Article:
We've all heard that at one time or another when we were
kids. Well, we're no longer children but we are still treated
that way.
How many classes do you attend just because the prof takes
attendance mentally or otherwise? Just for the hell of it, skip
every class tomorrow which you think is useless or which you
feel you can put to better use. Then the following class day go
and find out how many stayed away.
Offhand, I'd say very few people have the strength of their
convictions to actually buck the system.
Of course, we then come to the problem of differing values.
To some, it is enough to go to a lecture, tape the prof's ideas,
memorize them, back them up with some facts from a text, and
spew them back on the exam. This, I submit, is not learning.
The only reasoning required is in the organization of
"learned" material.
This is supposed to be a university; a place where new
thoughts, new ideas should be nourished — a place which will
produce the leaders who can solve the many problems facing
our society and the teachers who can motivate and open the
doors to new experience! Instead, it has become a factory where
robots hot off the production line fill the vacant spots left by
human beings. Bloody awful predicament!
Students haven't the wealth of knowledge or experience to
comment on matters concerning their education, such as: curriculum, professors, administration, facilities, etc. Damn it all,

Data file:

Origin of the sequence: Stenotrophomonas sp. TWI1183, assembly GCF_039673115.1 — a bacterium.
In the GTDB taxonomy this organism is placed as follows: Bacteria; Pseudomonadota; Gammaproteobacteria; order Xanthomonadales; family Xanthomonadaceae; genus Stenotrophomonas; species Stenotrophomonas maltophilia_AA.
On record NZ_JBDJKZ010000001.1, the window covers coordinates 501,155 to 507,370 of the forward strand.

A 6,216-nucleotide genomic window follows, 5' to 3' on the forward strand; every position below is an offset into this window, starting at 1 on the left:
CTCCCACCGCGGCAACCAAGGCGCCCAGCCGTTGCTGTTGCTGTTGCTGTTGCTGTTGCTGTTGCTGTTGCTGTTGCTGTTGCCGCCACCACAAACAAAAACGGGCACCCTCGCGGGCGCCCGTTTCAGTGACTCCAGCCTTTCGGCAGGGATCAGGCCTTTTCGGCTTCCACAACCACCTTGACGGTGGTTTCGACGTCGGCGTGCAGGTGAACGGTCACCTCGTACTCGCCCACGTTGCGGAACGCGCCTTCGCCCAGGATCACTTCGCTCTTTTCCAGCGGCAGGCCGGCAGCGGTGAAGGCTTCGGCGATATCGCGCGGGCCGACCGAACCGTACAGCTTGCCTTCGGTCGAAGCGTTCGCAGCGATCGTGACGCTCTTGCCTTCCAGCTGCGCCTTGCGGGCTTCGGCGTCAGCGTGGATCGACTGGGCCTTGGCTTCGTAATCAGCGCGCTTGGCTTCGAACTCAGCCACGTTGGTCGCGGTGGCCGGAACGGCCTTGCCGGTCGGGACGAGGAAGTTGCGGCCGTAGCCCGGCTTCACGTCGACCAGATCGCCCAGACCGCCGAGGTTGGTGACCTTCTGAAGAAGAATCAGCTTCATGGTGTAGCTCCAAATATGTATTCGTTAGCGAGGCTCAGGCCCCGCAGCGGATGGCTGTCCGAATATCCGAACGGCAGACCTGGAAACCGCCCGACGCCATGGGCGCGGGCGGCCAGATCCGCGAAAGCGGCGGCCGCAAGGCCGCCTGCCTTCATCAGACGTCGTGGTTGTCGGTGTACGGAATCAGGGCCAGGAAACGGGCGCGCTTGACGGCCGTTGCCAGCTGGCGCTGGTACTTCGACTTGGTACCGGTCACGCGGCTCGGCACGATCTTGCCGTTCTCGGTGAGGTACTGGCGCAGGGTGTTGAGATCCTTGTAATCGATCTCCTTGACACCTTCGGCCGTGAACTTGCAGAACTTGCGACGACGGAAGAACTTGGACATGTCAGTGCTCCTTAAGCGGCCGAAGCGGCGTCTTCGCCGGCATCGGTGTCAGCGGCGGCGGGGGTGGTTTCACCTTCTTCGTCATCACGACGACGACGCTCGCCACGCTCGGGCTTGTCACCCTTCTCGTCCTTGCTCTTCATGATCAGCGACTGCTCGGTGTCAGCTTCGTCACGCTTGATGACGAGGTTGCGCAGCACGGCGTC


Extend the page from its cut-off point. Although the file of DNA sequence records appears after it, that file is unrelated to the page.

come down out of your ivory tower and try talking to a few!
You'll probably find some with good, fresh ideas, and probably
a fairly good notion of what is going on.
Just because they haven't been around as long doesn't mean
they might not be able to look at a course from a different angle.
The mark of the true teacher is realization that he can learn as
much from his students as they can learn from him.
System outdated?
The views expressed in this editorial are my own and.not
necessarily those of the editor or other students in the school.
With all due respects to the good teachers in the School of
PE and Rec. there is a long overdue change needed to bring
the level of our program to that of other progressive PE departments across Canada.
In order to raise our standards to those of the rest of the
university we need a change in the structure and some new